During the Pleistocene Epoch, over 15-thousand years ago, a huge ice sheet covered the ground all the way from Canada down to the Ohio River. On the edges of this ice sheet, great herds of giant mastodons, wooly mammoths and ground sloths were attracted to the warm salt springs that still bubble from the earth at Big Bone Lick State Park.
The salty marsh that attracted these prehistoric visitors sometimes proved to be a fatal attraction. Animals became trapped and perished in what the early pioneers called "jelly ground," leaving skeletons and interesting clues about life in prehistoric Kentucky.
The fossilized remains of these prehistoric animals were discovered in 1739 and displayed extensively at museums throughout the world. Notable Americans such as Thomas Jefferson and Benjamin Franklin personally examined the fossils, many of which are on display today at Big Bone Lick Museum. The scientific community recognizes the site as the "Birthplace of American Vertebrate Paleontology."
FACILITIES AND ACTIVITIES OVERVIEW
Spacious campground features 62 campsites with utility hookups, grills, a swimming pool and playground. Showers, rest rooms, and laundry facilities are available at a central service building. Campground grocery on-site.
Pets are allowed if restrained. Campground open Year-Round. Campground grocery open April 1-October 31.
Nearly 40 acres of picnic grounds with tables, grills and a playground are ideal for family outings. The two picnic shelters have tables, grills, water and electric, and may be reserved for rental up to one year in advance.
Gift ShopA gift shop adjoins the museum and features Kentucky handcrafts and souvenirs of all types. The gift shop will be closed February and March.
Learn the history of Big Bone Lick in our brand new museum with displays of fossilized bones and artifacts from the last 18,000 years. Open year round.
Outdoor Museum - Discovery TrailThe new Discovery Trail addition to the Outdoor Museum at Big Bone Lick gives visitors a glimpse of the drama that unfolded at the springs in pre-history.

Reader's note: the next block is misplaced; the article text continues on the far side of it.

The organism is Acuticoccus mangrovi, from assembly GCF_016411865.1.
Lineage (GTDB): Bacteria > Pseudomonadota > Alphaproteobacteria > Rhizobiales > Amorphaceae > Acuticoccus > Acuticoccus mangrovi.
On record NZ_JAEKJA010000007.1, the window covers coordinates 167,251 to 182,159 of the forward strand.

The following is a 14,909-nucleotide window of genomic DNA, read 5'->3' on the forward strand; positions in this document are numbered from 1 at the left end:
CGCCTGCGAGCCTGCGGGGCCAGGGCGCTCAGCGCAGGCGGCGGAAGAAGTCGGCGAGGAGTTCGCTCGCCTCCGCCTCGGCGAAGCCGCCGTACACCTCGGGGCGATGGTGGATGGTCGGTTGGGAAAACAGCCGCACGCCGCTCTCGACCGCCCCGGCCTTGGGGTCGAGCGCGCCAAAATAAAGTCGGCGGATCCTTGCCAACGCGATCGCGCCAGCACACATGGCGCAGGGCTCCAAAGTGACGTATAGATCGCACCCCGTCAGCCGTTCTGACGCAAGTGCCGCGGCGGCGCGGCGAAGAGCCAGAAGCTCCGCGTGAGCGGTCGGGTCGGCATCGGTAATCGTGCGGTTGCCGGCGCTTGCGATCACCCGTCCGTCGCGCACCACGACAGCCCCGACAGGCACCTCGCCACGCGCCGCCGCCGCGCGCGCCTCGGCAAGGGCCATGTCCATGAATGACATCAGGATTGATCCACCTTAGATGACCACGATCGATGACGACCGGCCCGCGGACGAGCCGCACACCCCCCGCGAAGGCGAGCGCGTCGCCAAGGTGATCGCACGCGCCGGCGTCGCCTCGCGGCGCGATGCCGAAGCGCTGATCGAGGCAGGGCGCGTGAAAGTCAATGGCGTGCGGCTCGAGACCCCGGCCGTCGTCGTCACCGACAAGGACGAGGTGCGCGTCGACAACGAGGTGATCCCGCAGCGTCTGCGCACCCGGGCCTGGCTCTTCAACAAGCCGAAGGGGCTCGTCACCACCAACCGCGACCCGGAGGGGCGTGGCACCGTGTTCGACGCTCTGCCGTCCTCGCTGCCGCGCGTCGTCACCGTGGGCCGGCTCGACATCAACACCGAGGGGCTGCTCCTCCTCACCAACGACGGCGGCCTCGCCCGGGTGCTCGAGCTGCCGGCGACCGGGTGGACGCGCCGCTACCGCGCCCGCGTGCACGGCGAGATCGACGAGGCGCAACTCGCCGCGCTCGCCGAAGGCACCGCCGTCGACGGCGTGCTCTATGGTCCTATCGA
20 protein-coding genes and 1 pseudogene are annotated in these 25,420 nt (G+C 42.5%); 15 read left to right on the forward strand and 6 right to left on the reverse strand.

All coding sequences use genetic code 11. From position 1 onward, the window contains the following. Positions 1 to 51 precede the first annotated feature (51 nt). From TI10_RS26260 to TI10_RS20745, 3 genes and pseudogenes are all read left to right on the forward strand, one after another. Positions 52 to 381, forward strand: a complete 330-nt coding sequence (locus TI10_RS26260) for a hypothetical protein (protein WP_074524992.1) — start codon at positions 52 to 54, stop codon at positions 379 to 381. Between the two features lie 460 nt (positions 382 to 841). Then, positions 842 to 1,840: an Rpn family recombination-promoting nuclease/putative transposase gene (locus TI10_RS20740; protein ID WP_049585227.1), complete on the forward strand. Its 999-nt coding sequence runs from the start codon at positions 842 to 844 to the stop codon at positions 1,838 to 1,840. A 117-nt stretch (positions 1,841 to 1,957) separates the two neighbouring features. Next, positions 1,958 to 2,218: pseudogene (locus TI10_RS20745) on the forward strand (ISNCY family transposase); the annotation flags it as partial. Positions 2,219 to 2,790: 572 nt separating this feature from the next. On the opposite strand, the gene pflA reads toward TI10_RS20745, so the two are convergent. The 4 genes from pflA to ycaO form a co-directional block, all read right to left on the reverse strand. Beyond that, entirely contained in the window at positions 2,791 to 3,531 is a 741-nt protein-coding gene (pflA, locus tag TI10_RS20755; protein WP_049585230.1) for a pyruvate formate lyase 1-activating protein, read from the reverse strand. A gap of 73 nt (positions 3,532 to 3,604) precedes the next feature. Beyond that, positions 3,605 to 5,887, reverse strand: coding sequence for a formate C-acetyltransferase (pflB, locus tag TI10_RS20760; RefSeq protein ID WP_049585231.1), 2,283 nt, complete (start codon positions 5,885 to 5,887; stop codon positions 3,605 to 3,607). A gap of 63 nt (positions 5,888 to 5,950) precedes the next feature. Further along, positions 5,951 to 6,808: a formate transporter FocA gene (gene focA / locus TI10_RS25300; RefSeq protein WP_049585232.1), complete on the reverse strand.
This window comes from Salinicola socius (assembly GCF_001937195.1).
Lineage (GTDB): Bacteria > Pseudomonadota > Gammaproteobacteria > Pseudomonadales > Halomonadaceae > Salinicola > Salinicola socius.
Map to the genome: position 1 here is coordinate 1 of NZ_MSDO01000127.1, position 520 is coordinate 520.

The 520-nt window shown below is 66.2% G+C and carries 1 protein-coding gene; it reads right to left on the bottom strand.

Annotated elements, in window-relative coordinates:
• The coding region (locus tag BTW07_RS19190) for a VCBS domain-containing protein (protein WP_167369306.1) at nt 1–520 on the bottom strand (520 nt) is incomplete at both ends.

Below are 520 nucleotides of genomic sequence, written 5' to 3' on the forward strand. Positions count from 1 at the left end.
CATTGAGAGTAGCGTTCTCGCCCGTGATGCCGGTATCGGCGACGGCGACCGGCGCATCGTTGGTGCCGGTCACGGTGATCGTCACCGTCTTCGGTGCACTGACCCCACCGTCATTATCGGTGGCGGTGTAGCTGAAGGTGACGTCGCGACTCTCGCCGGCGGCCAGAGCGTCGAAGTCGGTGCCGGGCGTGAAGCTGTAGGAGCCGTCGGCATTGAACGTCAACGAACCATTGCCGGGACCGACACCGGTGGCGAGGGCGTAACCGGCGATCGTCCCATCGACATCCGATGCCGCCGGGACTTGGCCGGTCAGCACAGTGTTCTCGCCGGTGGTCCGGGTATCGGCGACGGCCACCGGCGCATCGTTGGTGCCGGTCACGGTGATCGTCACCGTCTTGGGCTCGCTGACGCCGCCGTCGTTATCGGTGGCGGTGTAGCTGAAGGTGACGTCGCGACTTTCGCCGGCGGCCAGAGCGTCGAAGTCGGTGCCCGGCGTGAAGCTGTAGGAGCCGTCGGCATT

Recreated grasslands, wetlands and wooded savannas lie along the trail leading to a "bog" diorama. Shown going into or struggling inside the marsh bog are a woolly mammoth, a mastodon, a giant sloth, bison, various skeletal remains, and scavengers feeding on the carcasses. Visitors approach the diorama on a boardwalk that rises above the floor of the marsh, enabling them to "look history in the eye." An amphiteater upslope from the diorama can be used as an outdoor classroom. The diorama and the Discovery Trail are sited to provide the physically challenged visitors with the opportunity to experience the varied grassland, wetland and savanna environments and the bog diorama.
The outdoor museum continues for a mile past the entrance to the Discovery trail. The paved Big Bone Creek Trail wanders through the original swampland, now growing wild with brush and flowers, and the last remaining salt-sulphur spring. The final portion of the loop, the Bison Trace, brings a live buffalo herd into view. Year-round.
Buffalo Herd: The American buffalo, or bison, is the largest of all North American land mammals. Great buffalo herds once roamed this area and provided food, clothing and shelter for the Indians and pioneers. Hunted to near extinction, the last wild buffalo was seen in Kentucky around 1800. The park?s herd is an effort to reestablish these animals at Big Bone Lick.